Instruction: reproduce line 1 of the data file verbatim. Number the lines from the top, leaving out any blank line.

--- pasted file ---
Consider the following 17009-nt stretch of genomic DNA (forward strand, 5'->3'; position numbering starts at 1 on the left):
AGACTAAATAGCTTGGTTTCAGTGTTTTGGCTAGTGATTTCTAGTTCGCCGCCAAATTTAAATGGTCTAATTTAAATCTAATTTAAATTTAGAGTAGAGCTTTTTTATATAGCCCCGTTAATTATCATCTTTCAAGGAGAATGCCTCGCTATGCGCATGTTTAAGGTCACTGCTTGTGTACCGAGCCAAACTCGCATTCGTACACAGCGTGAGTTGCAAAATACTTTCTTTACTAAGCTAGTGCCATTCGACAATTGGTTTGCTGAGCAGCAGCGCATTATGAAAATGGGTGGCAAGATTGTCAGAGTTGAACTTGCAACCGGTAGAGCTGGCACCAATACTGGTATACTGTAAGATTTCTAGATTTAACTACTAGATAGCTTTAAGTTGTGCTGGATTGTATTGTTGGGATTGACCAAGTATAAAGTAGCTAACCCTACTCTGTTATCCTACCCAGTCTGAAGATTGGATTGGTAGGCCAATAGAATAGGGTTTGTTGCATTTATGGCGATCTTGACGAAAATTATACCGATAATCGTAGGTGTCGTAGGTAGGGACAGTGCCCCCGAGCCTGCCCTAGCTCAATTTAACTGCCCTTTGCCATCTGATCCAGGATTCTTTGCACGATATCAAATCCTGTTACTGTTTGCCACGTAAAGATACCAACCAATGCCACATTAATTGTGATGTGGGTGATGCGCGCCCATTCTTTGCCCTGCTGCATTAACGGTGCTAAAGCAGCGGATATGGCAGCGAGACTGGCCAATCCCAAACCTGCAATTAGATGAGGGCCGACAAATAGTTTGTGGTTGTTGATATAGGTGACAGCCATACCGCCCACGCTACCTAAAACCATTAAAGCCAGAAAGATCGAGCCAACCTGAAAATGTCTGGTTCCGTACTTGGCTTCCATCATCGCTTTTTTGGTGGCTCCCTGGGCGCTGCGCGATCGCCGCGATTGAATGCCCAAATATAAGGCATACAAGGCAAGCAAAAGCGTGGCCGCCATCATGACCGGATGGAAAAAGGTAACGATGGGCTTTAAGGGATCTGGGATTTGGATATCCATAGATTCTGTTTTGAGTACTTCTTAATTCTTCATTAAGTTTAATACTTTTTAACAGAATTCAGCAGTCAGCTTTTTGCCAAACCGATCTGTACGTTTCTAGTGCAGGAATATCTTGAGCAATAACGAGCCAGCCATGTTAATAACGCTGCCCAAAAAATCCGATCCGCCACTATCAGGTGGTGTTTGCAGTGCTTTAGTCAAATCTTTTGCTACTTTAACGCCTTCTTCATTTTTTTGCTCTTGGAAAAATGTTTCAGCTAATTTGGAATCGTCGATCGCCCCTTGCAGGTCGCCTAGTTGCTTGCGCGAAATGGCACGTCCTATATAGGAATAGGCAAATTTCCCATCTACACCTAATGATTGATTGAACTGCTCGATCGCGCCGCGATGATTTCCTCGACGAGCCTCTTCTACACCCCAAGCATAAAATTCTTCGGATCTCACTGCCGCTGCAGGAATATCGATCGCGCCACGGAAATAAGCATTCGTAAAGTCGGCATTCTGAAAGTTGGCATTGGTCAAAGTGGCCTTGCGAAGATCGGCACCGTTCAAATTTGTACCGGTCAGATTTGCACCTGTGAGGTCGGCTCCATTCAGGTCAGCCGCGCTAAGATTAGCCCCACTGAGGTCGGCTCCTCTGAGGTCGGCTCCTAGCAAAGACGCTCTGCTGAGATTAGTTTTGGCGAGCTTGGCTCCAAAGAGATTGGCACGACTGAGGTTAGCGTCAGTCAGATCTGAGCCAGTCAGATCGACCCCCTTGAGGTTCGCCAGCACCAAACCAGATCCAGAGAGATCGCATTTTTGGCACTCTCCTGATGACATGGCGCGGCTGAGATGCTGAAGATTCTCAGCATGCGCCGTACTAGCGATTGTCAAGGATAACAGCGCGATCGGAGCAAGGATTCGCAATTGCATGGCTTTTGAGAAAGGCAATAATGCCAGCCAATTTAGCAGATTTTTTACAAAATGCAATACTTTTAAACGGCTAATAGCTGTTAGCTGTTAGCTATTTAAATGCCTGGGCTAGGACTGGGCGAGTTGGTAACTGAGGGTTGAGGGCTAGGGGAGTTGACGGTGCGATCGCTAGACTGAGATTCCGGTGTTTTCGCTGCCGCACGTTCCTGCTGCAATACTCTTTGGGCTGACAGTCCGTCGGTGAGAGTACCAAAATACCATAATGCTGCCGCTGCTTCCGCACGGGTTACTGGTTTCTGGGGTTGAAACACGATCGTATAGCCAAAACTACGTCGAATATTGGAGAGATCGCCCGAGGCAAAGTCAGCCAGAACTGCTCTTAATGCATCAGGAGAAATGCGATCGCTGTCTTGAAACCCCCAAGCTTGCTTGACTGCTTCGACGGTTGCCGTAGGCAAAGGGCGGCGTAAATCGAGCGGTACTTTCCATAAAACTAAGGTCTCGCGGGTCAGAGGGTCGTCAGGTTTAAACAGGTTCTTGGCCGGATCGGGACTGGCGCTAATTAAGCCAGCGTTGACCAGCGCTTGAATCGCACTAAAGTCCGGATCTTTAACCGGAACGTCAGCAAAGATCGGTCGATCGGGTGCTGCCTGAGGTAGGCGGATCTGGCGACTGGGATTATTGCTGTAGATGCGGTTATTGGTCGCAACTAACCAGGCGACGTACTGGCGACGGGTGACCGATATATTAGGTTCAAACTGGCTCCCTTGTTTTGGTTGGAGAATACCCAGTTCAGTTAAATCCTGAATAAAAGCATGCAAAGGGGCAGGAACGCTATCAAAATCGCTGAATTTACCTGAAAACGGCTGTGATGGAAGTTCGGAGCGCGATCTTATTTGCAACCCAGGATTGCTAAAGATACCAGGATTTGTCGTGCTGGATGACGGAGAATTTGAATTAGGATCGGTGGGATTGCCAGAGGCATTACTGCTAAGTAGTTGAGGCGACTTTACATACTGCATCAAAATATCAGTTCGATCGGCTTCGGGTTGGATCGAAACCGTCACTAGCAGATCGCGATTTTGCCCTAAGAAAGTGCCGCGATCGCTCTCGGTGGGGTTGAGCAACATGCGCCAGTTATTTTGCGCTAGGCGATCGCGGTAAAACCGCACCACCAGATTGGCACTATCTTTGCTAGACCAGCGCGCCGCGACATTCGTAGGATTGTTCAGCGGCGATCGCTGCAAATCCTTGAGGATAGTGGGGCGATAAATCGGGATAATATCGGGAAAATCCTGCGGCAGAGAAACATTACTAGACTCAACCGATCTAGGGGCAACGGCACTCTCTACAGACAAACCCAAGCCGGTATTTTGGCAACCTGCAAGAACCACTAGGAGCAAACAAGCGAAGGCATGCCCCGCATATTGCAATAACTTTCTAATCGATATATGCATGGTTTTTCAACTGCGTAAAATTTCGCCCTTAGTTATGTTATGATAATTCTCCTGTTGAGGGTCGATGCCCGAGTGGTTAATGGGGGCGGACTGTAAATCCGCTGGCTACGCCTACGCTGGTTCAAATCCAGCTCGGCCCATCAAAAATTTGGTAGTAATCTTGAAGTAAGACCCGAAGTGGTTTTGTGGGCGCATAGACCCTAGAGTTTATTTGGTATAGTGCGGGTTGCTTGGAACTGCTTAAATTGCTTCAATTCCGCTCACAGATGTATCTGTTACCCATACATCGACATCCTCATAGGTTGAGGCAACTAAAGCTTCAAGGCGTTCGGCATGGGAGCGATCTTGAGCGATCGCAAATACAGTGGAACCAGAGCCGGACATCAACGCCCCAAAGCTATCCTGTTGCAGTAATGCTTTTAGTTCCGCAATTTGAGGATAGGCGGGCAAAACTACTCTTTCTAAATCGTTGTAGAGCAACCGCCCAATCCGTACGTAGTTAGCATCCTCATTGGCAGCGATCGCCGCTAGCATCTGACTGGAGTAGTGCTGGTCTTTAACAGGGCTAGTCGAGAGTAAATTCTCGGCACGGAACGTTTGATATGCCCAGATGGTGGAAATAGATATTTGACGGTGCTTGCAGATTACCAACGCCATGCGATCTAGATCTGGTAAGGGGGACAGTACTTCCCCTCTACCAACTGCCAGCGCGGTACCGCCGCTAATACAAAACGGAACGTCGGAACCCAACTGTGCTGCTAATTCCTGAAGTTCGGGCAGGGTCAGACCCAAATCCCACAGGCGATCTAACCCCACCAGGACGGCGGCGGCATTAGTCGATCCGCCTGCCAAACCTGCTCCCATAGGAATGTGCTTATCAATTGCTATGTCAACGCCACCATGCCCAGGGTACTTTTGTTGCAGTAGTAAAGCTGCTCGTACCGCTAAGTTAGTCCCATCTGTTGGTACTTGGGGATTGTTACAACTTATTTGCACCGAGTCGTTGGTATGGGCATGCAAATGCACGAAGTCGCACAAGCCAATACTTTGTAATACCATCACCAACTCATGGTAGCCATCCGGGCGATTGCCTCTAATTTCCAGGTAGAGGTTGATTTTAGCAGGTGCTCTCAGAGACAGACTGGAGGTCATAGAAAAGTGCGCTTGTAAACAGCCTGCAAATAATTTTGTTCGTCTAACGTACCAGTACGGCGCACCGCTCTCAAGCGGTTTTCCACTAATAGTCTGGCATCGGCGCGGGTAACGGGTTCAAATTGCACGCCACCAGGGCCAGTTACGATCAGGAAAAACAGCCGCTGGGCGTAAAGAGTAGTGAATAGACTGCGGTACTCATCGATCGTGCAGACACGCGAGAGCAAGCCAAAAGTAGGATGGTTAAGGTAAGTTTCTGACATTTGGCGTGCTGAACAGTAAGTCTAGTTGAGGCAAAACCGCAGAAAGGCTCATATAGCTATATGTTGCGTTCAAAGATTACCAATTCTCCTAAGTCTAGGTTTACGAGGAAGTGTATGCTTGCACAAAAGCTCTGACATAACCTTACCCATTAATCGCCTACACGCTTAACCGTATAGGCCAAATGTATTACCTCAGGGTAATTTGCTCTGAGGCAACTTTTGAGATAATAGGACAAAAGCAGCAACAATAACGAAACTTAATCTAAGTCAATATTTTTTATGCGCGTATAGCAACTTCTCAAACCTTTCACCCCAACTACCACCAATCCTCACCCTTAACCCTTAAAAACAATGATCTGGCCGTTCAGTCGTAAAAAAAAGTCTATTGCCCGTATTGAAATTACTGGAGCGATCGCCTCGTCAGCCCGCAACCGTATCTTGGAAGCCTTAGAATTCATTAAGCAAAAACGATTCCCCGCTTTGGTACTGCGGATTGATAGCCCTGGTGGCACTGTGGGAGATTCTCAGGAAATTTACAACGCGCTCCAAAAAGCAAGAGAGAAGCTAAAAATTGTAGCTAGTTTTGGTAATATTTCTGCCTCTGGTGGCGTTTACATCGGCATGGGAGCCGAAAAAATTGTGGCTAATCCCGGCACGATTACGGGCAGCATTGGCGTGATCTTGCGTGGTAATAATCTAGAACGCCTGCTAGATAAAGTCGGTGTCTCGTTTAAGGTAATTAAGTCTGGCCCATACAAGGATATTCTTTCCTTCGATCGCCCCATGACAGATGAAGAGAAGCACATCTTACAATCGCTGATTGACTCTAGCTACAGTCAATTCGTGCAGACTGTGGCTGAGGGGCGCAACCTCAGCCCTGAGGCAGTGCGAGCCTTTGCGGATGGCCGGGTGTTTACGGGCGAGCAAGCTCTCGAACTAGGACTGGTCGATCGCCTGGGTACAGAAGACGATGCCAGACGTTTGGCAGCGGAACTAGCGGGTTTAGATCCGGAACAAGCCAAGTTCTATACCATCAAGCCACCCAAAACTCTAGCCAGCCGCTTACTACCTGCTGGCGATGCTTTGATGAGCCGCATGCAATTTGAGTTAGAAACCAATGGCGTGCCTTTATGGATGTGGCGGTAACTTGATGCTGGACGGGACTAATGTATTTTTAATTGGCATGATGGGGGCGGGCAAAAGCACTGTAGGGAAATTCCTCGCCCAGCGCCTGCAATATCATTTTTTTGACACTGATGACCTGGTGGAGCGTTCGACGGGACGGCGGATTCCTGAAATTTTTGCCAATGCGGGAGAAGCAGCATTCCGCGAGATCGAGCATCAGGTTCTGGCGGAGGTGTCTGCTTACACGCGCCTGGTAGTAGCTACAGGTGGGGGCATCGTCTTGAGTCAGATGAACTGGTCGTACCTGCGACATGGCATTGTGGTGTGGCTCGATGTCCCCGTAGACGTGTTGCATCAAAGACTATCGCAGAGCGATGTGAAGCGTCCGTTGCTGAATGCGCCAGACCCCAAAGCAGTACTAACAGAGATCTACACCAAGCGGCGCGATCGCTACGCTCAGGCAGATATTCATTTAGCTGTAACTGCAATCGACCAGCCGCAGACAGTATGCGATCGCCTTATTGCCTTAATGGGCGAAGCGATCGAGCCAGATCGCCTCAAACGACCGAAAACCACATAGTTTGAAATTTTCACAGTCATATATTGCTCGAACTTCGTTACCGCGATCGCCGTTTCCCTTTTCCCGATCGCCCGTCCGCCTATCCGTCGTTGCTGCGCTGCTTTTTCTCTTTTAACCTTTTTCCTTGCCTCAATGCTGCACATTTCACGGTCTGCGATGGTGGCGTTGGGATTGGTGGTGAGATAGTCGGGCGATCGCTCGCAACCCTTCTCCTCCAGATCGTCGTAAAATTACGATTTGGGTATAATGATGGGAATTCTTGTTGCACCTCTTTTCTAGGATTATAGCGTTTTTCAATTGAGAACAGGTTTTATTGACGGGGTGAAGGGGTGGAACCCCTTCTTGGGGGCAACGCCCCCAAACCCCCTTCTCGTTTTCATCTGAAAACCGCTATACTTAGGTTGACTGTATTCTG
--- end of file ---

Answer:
Consider the following 17009-nt stretch of genomic DNA (forward strand, 5'->3'; position numbering starts at 1 on the left):